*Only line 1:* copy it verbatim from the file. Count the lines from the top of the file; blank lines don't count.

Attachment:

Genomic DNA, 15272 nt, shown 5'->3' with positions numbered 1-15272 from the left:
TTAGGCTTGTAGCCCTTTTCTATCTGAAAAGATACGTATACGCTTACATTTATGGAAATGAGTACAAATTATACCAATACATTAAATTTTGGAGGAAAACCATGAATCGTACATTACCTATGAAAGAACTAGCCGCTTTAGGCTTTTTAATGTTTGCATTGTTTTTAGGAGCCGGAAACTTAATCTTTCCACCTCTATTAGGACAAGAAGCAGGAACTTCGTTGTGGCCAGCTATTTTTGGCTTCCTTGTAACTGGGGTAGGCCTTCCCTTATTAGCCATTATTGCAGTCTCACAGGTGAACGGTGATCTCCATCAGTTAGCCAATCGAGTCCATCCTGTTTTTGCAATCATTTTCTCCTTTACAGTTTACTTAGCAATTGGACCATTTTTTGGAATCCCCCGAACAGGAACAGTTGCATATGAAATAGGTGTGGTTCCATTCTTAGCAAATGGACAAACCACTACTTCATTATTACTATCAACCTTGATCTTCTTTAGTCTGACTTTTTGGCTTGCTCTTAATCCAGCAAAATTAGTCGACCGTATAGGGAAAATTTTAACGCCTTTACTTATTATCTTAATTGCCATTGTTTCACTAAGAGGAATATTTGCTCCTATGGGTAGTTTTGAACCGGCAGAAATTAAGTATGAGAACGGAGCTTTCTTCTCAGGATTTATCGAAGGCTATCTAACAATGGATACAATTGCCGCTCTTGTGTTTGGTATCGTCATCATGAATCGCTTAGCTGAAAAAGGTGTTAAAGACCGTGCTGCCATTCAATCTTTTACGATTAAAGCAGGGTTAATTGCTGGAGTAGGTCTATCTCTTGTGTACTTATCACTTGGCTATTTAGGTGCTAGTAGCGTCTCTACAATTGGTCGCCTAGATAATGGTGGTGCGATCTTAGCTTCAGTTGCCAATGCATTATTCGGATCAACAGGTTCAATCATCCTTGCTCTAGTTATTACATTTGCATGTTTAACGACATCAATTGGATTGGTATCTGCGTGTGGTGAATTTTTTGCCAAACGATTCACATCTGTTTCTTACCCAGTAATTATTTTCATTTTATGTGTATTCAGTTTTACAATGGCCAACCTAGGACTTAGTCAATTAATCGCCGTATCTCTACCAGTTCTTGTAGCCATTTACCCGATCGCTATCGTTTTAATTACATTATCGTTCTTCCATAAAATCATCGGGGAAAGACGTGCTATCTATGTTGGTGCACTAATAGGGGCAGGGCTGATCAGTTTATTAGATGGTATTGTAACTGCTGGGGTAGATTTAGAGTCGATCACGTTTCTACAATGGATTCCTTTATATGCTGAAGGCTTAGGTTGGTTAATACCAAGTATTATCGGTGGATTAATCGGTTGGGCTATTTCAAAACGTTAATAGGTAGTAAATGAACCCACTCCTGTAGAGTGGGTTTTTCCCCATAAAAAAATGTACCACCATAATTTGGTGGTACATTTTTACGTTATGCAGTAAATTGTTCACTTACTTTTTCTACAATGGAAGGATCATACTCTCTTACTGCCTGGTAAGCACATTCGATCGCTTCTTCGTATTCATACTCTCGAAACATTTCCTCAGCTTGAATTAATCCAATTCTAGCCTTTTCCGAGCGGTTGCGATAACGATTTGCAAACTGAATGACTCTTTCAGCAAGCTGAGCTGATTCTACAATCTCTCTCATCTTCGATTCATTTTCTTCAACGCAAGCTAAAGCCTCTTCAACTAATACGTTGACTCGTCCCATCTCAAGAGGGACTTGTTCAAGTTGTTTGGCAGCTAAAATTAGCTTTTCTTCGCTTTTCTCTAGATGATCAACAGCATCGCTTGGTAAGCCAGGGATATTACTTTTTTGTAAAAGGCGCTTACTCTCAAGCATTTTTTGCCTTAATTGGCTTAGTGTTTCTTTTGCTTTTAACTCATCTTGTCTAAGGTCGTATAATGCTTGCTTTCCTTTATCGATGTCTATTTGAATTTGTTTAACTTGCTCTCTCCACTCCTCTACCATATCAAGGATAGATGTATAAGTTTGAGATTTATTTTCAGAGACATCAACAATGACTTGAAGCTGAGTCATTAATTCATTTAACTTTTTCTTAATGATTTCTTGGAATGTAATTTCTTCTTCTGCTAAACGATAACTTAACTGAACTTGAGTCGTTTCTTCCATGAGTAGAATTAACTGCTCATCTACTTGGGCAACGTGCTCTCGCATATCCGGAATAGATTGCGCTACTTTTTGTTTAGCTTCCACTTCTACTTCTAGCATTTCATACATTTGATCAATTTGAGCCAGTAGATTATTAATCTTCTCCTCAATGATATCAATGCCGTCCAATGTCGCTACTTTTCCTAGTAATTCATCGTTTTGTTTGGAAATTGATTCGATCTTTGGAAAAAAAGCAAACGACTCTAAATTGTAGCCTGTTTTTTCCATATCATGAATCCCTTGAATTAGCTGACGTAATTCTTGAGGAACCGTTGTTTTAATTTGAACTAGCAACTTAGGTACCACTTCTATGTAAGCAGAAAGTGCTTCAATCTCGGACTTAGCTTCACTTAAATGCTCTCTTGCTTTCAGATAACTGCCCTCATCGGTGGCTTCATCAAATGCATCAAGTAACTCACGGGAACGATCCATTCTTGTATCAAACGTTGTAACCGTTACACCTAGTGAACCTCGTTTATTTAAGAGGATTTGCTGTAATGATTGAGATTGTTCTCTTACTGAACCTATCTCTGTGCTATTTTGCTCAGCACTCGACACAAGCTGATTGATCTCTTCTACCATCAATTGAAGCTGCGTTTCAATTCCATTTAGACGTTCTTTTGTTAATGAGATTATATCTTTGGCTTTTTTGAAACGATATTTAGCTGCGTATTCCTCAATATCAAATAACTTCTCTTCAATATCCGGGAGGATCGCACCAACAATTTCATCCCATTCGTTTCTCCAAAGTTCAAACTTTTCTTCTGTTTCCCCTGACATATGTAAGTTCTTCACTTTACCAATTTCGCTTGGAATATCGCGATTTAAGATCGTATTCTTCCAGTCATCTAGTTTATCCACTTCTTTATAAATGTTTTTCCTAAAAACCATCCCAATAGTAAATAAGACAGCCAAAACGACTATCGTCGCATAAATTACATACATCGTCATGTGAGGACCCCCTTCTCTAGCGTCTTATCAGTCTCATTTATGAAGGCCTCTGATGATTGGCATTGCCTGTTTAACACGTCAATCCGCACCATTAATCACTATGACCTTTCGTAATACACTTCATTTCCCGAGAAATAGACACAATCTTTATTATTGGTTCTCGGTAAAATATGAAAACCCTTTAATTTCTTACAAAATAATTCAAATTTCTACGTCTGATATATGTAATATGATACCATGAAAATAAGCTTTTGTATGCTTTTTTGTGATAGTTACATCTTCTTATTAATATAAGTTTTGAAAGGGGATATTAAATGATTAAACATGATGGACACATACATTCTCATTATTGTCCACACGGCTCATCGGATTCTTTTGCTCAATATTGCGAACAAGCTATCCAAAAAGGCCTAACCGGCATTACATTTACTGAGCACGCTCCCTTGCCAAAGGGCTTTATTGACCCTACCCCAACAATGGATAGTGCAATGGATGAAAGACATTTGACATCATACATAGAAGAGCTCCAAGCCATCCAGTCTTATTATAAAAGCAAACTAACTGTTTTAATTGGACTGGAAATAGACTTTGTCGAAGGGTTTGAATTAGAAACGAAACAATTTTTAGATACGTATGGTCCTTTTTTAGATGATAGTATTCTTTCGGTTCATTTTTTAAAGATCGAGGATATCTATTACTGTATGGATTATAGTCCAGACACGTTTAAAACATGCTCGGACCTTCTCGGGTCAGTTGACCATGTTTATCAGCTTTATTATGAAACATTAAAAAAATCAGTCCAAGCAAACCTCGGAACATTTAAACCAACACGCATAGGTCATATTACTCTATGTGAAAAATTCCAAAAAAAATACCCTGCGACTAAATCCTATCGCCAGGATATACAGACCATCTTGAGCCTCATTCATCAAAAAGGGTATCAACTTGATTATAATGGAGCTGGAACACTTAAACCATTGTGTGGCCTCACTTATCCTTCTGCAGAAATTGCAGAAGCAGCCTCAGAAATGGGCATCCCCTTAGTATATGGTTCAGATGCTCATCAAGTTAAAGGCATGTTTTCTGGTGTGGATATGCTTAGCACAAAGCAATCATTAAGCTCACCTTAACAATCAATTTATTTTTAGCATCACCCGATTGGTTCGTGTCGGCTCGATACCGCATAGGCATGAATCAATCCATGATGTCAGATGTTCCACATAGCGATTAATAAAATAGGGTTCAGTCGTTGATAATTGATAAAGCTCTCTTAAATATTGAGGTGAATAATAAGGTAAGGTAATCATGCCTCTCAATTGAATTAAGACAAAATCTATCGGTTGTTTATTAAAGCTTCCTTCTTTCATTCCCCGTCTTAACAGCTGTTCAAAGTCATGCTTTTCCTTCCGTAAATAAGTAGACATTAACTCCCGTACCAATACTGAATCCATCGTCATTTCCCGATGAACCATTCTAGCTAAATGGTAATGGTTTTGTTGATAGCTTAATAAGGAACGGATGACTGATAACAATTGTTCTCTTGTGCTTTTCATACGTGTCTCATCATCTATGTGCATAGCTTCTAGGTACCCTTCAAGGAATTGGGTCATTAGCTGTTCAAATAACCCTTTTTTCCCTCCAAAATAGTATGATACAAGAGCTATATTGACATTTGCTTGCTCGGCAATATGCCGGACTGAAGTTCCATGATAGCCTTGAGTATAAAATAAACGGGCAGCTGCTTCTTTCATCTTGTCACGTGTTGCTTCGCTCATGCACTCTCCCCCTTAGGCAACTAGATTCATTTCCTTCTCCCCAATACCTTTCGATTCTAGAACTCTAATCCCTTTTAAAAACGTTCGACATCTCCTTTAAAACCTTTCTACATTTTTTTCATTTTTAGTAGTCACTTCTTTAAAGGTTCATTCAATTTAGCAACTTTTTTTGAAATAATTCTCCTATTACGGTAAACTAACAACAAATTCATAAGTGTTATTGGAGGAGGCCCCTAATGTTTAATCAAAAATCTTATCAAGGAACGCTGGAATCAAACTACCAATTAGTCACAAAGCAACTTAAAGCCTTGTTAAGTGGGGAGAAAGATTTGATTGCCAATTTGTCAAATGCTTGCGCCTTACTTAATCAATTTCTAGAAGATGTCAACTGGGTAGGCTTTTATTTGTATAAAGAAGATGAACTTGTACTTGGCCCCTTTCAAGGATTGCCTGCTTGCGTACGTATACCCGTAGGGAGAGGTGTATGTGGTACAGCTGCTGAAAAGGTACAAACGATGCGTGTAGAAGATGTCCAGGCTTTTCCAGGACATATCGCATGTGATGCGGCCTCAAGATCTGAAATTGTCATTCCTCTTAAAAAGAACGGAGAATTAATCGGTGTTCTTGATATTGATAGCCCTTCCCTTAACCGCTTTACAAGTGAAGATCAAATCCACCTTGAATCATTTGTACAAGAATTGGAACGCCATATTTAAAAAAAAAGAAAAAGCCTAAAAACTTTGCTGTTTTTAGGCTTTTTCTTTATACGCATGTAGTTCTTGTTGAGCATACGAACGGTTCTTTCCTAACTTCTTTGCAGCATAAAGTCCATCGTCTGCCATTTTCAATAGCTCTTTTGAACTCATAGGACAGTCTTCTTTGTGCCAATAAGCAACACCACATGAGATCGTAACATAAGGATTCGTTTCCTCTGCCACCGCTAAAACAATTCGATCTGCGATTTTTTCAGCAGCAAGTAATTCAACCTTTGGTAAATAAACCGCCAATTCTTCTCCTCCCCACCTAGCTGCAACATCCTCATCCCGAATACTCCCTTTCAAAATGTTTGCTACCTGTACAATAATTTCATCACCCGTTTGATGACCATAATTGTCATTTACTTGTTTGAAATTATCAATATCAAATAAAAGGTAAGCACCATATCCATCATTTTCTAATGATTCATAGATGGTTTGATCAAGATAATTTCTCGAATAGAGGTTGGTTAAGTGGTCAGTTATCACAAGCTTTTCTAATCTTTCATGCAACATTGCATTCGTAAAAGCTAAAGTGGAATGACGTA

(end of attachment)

Genomic DNA, 15272 nt, shown 5'->3' with positions numbered 1-15272 from the left: